Yet nothing in this story is simple, and Mock refuses the easy rebuttal to the just-so story, “I always knew I was a girl.” Just as she seeks to complicate the “right kind of trans woman,” she complicates the right kind of trans narrative. She says her first conviction was that she was a girl. But the conviction has its nuances. The certainty of “knowing” would be near-miraculous given the ubiquitous feedback that she was a boy. In place of the simplistic rhetoric of “born this way” or “trapped in the wrong body,” Mock says that she spent a while “living somewhere between confusion, discovery, and conviction.”
Mock’s grace in handling complexity is matched by her frankness, and she talks race, class, and intersectional politics without ever sounding polemical. Recounting her time with her dad’s family in Texas, she says,
My grandmother and my two aunts were an exhibition in resilience and resourcefulness and black womanhood. They rarely talked about the unfairness of the world with the words that I use now with my social justice friends, words like intersectionality and equality, oppression, and discrimination. They didn’t discuss those things because they were too busy living it, navigating it, surviving it.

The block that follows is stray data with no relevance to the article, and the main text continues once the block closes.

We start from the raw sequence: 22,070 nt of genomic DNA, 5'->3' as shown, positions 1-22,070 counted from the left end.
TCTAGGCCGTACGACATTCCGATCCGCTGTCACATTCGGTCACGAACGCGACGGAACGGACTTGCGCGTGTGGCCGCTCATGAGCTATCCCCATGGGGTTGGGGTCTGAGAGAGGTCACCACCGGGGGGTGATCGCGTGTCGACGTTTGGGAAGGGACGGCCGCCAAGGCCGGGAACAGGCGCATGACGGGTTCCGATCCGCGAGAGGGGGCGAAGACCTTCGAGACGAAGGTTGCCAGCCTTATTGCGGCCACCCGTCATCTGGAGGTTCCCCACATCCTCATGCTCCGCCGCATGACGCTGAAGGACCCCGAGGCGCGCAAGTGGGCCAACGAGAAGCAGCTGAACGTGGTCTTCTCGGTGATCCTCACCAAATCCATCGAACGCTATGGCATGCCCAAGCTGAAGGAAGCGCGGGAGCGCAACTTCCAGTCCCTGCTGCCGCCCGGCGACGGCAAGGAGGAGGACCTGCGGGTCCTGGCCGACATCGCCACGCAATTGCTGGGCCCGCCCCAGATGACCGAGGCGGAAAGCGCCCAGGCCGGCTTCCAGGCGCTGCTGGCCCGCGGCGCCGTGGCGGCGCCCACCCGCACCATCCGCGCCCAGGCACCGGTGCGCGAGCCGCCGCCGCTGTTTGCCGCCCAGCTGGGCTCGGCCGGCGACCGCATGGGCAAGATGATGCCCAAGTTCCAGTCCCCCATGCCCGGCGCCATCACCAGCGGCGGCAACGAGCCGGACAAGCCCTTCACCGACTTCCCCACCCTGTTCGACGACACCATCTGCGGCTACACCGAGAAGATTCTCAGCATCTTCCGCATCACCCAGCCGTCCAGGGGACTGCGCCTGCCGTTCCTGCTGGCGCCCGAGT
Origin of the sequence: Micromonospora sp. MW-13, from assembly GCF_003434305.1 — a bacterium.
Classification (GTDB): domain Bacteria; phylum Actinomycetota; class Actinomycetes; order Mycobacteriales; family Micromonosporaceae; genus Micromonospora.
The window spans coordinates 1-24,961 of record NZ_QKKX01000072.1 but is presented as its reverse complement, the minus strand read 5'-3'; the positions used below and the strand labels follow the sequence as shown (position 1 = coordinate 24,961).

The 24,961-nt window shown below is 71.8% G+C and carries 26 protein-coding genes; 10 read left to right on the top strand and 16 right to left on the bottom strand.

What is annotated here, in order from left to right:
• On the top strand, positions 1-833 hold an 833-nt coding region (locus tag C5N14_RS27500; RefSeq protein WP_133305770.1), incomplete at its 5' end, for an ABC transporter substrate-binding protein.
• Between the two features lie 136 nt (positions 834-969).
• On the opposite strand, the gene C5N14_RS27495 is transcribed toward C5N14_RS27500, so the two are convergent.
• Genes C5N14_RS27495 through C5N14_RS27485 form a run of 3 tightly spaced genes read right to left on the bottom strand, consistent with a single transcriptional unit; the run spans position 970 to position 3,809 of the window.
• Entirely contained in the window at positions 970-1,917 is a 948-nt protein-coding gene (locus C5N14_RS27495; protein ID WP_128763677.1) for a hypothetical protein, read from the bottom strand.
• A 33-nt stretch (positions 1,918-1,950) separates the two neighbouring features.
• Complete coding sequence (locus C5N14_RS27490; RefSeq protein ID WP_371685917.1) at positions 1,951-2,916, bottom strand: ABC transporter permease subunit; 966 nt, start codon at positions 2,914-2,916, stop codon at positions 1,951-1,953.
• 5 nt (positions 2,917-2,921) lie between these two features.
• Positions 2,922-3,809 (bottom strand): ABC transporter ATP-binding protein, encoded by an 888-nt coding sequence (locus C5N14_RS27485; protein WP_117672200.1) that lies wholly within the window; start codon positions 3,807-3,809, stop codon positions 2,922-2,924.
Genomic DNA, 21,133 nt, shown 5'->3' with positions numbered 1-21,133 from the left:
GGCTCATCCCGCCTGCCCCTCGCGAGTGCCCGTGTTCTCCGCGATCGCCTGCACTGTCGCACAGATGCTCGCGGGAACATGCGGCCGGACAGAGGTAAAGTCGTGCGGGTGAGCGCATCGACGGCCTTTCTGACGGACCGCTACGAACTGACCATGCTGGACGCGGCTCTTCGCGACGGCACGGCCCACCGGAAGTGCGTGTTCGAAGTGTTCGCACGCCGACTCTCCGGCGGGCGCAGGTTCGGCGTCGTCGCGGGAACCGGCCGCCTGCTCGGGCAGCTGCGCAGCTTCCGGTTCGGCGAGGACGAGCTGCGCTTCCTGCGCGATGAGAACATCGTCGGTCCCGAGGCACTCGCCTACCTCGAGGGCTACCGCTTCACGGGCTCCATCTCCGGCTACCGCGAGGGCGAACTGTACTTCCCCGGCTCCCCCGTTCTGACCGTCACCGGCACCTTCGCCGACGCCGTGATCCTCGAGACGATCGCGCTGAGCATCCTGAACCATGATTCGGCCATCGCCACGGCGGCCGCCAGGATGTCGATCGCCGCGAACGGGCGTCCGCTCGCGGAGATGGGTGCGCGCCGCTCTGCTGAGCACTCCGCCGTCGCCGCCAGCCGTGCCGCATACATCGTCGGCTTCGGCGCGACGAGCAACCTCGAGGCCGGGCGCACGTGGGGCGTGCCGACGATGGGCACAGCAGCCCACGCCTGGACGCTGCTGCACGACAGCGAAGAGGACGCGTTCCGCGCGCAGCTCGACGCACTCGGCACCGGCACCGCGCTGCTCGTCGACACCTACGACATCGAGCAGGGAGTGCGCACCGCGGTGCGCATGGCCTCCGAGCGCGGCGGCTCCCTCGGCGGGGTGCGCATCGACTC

These are practically the only times Mock uses those words, too. She writes for a wide readership—she includes more Hawaiian pidgin than political lingo; quotes from both Oprah and bell hooks; and explains some things for the benefit of a cis (non-trans) audience, but just as often seems to address “girls like us.” She’s aiming not to alienate, but her inclusiveness doesn’t make her mealy-mouthed.